I don't want to make it seem like missing public worship is a worse sin than any others or that missing public worship is always a sin. Circumstances will sometimes keep a person from worship without sin. Some people are kept from worship because of health issues. Some serve our country in the military and are deployed to places where they cannot worship with like-minded Christians. Some have jobs that schedule impossible hours. I don't want to put undo guilt on those whose hearts long to be with the people of God but are truly unable. This is for those of us whose hearts do not love the house of the Lord. This is for the rest of us who do have a choice but make the wrong choice. The Godly choice might be a hard choice. Maybe it means missing out on fun activities or a higher paying job or family time. But God does command us to meet together. "Let us hold unswervingly to the hope we profess, for He Who promised is faithful. And let us consider how we may spur one another on toward love and good deeds. Let us not give up meeting together, as some are in the habit of doing, but let us encourage one another--and all the more as you see the Day approaching. If we deliberately keep on sinning after we have received the knowledge of the truth, no sacrifice for sins is left, but only a fearful expectation of judgment and of raging fire that will consume the enemies of God" (Hebrews 10:23-27). If God is not our first and highest priority, then repentance is in order. Out of place priorities are often seen in worship attendance habits.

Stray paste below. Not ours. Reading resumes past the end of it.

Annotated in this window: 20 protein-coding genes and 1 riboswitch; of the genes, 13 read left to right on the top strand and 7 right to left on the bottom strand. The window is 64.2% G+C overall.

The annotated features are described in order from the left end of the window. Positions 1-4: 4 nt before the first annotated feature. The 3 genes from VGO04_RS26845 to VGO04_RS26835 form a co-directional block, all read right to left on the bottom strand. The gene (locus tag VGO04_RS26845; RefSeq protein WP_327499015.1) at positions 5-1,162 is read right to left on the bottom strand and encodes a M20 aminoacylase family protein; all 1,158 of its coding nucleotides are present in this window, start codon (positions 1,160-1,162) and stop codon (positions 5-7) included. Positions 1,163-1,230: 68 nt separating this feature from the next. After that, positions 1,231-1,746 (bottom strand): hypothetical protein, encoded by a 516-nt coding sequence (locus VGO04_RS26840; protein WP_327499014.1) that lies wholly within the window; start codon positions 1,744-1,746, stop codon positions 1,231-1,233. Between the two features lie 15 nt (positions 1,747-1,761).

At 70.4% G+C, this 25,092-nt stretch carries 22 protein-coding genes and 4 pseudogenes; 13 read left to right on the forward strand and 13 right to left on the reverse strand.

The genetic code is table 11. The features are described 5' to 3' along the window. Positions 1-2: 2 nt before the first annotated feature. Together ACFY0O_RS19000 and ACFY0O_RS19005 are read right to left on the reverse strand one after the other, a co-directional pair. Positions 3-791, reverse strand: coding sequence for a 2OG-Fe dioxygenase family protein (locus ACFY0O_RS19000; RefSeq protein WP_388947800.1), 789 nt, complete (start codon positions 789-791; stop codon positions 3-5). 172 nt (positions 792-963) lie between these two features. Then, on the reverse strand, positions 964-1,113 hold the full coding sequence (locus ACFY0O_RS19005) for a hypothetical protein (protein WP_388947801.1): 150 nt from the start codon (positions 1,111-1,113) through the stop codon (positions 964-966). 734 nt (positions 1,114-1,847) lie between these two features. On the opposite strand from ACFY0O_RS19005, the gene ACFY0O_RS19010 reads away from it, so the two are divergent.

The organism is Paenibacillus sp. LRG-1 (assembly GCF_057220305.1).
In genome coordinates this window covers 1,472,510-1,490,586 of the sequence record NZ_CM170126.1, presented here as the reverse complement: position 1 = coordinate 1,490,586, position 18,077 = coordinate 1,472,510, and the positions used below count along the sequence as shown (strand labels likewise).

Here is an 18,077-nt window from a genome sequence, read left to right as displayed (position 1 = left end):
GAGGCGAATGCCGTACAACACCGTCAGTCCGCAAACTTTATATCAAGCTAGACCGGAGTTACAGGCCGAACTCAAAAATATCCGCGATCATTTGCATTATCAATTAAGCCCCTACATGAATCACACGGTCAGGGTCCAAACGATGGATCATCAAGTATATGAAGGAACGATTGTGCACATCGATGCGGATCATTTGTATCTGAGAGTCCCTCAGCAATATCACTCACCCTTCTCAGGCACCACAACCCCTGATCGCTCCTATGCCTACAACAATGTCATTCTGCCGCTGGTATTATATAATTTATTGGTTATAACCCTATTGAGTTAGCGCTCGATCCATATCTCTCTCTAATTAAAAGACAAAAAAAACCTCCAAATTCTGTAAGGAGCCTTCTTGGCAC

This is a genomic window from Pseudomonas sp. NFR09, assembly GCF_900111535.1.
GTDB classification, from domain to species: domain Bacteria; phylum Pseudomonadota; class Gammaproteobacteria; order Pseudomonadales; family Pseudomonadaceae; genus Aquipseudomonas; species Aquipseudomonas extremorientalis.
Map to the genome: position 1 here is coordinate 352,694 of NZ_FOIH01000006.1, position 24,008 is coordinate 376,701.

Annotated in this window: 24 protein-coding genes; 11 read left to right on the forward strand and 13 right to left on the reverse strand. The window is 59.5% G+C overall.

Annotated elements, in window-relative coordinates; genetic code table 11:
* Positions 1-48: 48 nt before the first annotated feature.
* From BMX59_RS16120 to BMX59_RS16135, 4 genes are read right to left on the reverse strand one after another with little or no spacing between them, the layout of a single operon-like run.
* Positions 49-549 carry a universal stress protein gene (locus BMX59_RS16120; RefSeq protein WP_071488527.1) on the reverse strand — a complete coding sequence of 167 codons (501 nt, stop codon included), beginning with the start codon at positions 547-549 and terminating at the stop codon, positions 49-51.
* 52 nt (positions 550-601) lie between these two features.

Jesus was never too busy. He was never too busy for the crowds that needed Him. The apostles had just returned from their mission journey. Jesus sent them out "to preach the kingdom of God and to heal the sick" (Luke 9:2). They returned and reported to Jesus what they had done, and Jesus took them with Him to a solitary place (Luke 9:10). Jesus wanted time alone with His disciples. He wanted them to share their experiences and the joy that was theirs through the preaching of the Gospel. But the crowds found Him and flocked in droves to see Him! Jesus doesn't turn them away. He doesn't invite them to return another time. He welcomed them (Luke 9:11). Jesus always had time. He made time for what was most important. And that meant time in God's house too. It was Jesus' custom to go to the synagogue on the Sabbath day (Luke 4:16). It was a regular occurrence in Jesus' ministry for Him to go off by Himself to pray (Luke 4:42; Luke 4:18; Matthew 14:23; Luke 22:41). Jesus was never too busy to do the will of the Father. "I always do what pleases Him," Jesus says in John 8:29. Jesus' always prioritizes the will of His heavenly Father first. Jesus' life is the one that God expected us to lead. Jesus' life is one like to that which we needed for God to look favorably on us. Jesus' gives His righteous life to us and for us. "I am the light of the world. Whoever follows Me will never walk in darkness, but will have the light of life" (John 8:12). "My Father's will is that everyone who looks to the Son and believes in Him shall have eternal life, and I will raise him up at the last day" (John 6:40). Light and life have come to us who once walked in darkness! His name is Jesus Christ! He is why we worship! In Him we have eternal life! He is why we love to gather together with God's people to worship God together for salvation from sin in Christ. He is light and life for the world, and especially for those who believe (1 Timothy 4:10).